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Occlusion of Small Intestine caused by Trichobezoars (Hair Balls) in Sahiwal Calves-A Case Study

M. Singh M. P. Singh S. Kaur H. K. Verma
Vol 10(1), 75-77
DOI- http://dx.doi.org/10.5455/ijlr.20190911072305

The present investigation highlighted the cause of mortality in Sahiwal calves reared at Regional Research and Training Centre, Kaljharani, Bathinda, Punjab. Calves manifested the signs of gastrointestinal occlusion and ruminal tympany and were kept under regular monitoring, but calves died following each other in quick succession. The detailed necropsy revealed the presence of Trichobezoars or hair balls at the abomasal-pylorus junction in Sahiwal calves that occluded the small intestine.


Keywords : Calves Sahiwal Small Intestine Trichobezoars

Calf mortality is the most severe problem for dairy industry accounting to be 71.01%. Amongst different etiologies of calf mortality, Hossain et al. (2014) revealed 3.35% calf mortalities due to Trichobezoars, being highest (64.41%) in female calves. Mesaric and Modic (2007) and Catik et al. (2015) defined trichobezoars as round masses formed due to ingested hairs that have uneven surface with sharp projections. They are formed due to calf licking themselves and nutritional deficiency of minerals like phosphorous, iron, sodium and magnesium as stated by Thomsen et al. (2006). Thus, ingestion of hair balls results loss to future farm economy and cost of replacement. Therefore, the present investigation was carried out to determine the cause of death of Sahiwal calves at farm, who were exhibiting signs similar to gastrointestinal occlusion.

 

Case History and Clinical Examination

As per history, 2 three months female and 1 four months old male Sahiwal calves were anorectic from last 4-5 days with history of self-licking. Initially bloody diarrhea was observed but later no stools were passed. No milk suckling was observed in these calves later. Clinical examination revealed emaciation, dehydration, depression and ruminal tympany. However, no ticks were seen in these calves. One female calf also had respiratory discomfort.

Diagnosis and Treatment

Following history and clinical examination, calves were treated with Inj. Amoxycillin (500 mg twice a day) for 5 days and Meloxicam (3 ml once a day) for 3 days intramuscularly along with Magnesium sulphate (50 gm once a day) for 2 days orally as laxatives. Inj. DNS @ 500 ml per day I/V was also given. But calves died following treatment. Thus post mortem was conducted to ascertain the cause of death in calves. The rumen and abomasum were bigger than its normal size. Following the incision of the abomasum, 3-4 oval-shaped hairballs, largest being 4 cm in diameter (Fig. 1a and 1b) occluding at the pylorus junction were encountered with few hairs and curdled milk (Fig.2). Hemorrhages were present in the small intestine along with some dry faeces. The intestinal mucosa was hyperemic and lumen was distended with gas.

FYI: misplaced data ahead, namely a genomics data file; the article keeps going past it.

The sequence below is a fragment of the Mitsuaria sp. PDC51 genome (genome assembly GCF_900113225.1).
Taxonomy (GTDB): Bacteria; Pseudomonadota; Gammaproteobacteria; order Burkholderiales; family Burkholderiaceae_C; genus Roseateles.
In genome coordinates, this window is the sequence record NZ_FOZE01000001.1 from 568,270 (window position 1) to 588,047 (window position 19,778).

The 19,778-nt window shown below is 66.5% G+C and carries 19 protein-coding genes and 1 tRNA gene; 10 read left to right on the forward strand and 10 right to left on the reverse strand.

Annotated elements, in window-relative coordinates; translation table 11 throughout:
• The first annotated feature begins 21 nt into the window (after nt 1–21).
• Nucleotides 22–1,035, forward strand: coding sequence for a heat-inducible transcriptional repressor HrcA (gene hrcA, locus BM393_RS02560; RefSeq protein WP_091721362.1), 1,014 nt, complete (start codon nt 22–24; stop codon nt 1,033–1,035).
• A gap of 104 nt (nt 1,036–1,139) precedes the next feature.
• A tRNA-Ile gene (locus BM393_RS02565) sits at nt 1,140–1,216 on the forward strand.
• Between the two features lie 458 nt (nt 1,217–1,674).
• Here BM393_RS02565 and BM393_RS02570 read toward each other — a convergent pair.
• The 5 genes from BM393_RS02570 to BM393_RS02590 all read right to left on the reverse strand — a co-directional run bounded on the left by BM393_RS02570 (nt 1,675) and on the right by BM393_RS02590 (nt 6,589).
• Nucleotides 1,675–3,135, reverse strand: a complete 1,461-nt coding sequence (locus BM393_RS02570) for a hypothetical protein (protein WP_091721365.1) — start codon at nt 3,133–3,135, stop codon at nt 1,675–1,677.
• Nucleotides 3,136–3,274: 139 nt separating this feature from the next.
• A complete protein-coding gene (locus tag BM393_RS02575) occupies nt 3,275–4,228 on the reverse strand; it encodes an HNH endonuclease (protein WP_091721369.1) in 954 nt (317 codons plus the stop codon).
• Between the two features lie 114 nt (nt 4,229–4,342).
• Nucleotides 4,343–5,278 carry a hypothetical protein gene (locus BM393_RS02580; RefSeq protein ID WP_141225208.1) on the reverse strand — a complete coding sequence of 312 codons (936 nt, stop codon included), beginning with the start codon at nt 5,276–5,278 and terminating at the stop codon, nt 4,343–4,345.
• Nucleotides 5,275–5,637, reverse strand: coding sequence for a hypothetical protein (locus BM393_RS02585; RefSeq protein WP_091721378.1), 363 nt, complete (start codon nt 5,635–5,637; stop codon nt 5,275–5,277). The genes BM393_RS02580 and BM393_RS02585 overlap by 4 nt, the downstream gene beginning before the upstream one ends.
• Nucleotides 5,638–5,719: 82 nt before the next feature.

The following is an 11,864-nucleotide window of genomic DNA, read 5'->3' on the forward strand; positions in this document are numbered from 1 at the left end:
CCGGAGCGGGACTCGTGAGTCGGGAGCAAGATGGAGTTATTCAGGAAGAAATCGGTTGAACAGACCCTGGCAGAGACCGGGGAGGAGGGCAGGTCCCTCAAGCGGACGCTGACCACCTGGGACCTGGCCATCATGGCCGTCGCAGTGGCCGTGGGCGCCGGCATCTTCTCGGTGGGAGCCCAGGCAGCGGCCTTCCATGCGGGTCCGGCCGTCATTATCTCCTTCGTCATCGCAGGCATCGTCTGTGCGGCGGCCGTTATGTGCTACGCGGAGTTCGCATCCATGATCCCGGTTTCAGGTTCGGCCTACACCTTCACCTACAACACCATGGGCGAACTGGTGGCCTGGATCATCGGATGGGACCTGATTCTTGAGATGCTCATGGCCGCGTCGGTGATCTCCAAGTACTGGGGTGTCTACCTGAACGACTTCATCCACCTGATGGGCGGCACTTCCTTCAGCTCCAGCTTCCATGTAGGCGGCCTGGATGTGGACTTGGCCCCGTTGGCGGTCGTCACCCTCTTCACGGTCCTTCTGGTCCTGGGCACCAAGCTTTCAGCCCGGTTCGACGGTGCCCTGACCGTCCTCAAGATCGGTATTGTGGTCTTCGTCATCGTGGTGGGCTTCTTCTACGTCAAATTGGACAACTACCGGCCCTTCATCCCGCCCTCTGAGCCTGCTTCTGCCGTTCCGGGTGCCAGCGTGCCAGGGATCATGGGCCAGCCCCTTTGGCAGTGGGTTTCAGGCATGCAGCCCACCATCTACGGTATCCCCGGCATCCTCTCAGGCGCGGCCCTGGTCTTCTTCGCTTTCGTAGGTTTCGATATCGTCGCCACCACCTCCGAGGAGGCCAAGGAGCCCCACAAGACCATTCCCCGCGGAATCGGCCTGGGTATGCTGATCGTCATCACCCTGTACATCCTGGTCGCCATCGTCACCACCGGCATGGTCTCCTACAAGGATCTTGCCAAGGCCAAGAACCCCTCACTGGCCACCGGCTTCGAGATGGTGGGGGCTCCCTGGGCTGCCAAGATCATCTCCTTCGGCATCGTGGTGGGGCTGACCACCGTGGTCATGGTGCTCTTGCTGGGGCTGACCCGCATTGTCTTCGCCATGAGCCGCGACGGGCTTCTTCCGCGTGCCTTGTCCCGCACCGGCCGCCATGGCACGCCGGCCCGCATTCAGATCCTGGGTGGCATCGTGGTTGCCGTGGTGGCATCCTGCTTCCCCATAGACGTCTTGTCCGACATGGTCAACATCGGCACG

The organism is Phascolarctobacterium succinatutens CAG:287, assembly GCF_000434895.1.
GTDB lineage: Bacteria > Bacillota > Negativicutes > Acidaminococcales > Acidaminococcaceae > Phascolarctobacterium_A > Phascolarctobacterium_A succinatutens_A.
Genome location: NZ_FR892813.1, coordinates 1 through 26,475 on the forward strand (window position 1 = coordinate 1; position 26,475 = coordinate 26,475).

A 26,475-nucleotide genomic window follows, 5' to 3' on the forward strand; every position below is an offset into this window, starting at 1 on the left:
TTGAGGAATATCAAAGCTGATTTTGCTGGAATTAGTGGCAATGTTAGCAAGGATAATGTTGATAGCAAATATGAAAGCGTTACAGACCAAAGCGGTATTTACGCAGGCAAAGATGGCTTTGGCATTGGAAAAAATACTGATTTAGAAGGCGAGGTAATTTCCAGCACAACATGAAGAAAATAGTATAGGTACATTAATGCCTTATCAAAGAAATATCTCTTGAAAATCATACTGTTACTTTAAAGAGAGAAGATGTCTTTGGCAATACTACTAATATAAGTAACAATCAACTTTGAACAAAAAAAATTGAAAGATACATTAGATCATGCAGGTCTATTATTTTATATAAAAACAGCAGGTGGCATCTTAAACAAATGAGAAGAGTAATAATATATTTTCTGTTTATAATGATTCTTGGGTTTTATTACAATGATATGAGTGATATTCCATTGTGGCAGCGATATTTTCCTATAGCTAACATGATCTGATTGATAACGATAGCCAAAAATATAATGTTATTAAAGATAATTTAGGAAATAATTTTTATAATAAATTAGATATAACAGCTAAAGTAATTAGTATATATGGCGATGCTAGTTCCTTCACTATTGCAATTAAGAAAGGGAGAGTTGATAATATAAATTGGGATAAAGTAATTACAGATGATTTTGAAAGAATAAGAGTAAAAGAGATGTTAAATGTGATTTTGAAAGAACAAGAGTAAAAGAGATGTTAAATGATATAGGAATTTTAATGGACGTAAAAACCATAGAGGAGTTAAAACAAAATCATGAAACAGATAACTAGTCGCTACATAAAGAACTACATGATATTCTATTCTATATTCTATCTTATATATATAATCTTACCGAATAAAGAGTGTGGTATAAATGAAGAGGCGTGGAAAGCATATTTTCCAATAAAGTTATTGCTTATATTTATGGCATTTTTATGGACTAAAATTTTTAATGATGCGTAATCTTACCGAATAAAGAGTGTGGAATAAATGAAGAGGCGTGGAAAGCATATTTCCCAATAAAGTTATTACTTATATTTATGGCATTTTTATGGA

Discussion

Trichobezoars in calves originates from ingestion of hairs due to immoderate licking and itchy skin conditions as observed by Sameeh and Jonathan (2006). The owner usually reports problem of decreased or absent fecal output, anorexia, abdominal distension and signs of abdominal pain. Similarly, as our study, trichobezoars associated with ruminal tympany and intestinal hemorrhages had been observed in calves in past by Abutarbush and Naylor (2006). In the present study due to hair balls occlusion at abomasal-pyloric junction, fermentation gases produced were accumulated in abomasum and rumen resulting into ruminal tympany. In the present investigation also, respiratory distress in one female calf could be due to accumulated gas as also previously reported by Schweizer et al. (2005) and Pasha et al. (2018). This results to calf mortality if not managed at the right time. In conclusion, it can be said that though occlusion of the small intestine by a trichobezoar is not commonly observed, but calves showing signs of intestinal occlusion and ruminal tympany must be ruled out properly for the presence of hair balls.

References

  1. Abutarbush, S.M., and Naylor, J.M. (2006) Obstruction of small intestine by a trichobezoar in cattle: 15 cases (1992- 2002). Journal of the Veterinary Medical Association 229: 1627-30.
  2. Catik, S., Akbala, M., Kurt, H., and Salci, H. (2015) Abomasal ulcer and jejunal ileus caused by trichobezoar in a two-day-old calf. Ankara Üniversity Veteriner Fakultesi Dergisi 62: 161-63.
  3. Hossain, M.M., Islam, M.S., Kamal, A.H.M., Rahman, A.K.M.A., and Cho, H.S. (2014) Dairy cattle mortality in an organized herd in Bangladesh. Veterinary World 7(5): 331-36.
  4. Mesaric, M., and Modic, T. (2007) Dilation and torsion of the caecum in a cow caused by a trichobezoar. Australian Veterinary Journal 85(4): 156-57.
  5. Pasha, S., Amith, N.G., and Kumar, S. (2018) Acute Tympany and Death in a 27 Days Old Calf Caused by Trichobezoar. International Journal of Science and Research 7(1): 229-30
  6. Schweizer, G., Fluckiger, M., Metzger, L., and Braun, U. (2005) Ruminal tympany due to a trichobezoar in a heifer. Veterinary Radiology Ultrasound 46: 500-01.
  7. Sameeh, M.A., and Jonathan, M.N. (2006). Obstruction of the small intestine by a trichobezoar in cattle: 15 cases (1992–2002). Journal of the American Veterinary Medical Association 229(10): 1627-30.
  8. Thomsen, P.T., Kjeldsen, A.M., Sorensen, J.T., Houe, H., and Ersboll, A.K. (2006) Herd-level risk factors for the mortality of cows in Danish dairy herds. Veterinary World 158: 622-26.
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